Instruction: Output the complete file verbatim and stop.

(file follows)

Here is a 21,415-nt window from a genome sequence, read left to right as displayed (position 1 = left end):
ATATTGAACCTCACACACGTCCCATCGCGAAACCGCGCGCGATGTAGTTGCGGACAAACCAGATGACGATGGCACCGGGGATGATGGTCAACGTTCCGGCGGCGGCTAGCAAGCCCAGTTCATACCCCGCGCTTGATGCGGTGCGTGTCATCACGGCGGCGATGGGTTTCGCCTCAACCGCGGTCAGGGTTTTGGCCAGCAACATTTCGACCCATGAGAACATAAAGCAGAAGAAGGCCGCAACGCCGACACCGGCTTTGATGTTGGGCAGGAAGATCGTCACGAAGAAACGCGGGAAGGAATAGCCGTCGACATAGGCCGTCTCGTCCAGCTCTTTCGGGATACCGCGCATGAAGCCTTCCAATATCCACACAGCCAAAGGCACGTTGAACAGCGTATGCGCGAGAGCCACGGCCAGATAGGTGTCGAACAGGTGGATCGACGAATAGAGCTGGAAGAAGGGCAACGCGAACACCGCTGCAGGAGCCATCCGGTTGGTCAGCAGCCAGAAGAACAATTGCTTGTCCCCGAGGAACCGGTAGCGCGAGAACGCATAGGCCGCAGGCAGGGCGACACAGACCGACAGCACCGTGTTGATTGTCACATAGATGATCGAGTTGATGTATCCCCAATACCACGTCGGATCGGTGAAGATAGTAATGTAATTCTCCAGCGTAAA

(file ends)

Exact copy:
Here is a 21,415-nt window from a genome sequence, read left to right as displayed (position 1 = left end):
ATATTGAACCTCACACACGTCCCATCGCGAAACCGCGCGCGATGTAGTTGCGGACAAACCAGATGACGATGGCACCGGGGATGATGGTCAACGTTCCGGCGGCGGCTAGCAAGCCCAGTTCATACCCCGCGCTTGATGCGGTGCGTGTCATCACGGCGGCGATGGGTTTCGCCTCAACCGCGGTCAGGGTTTTGGCCAGCAACATTTCGACCCATGAGAACATAAAGCAGAAGAAGGCCGCAACGCCGACACCGGCTTTGATGTTGGGCAGGAAGATCGTCACGAAGAAACGCGGGAAGGAATAGCCGTCGACATAGGCCGTCTCGTCCAGCTCTTTCGGGATACCGCGCATGAAGCCTTCCAATATCCACACAGCCAAAGGCACGTTGAACAGCGTATGCGCGAGAGCCACGGCCAGATAGGTGTCGAACAGGTGGATCGACGAATAGAGCTGGAAGAAGGGCAACGCGAACACCGCTGCAGGAGCCATCCGGTTGGTCAGCAGCCAGAAGAACAATTGCTTGTCCCCGAGGAACCGGTAGCGCGAGAACGCATAGGCCGCAGGCAGGGCGACACAGACCGACAGCACCGTGTTGATTGTCACATAGATGATCGAGTTGATGTATCCCCAATACCACGTCGGATCGGTGAAGATAGTAATGTAATTCTCCAGCGTAAA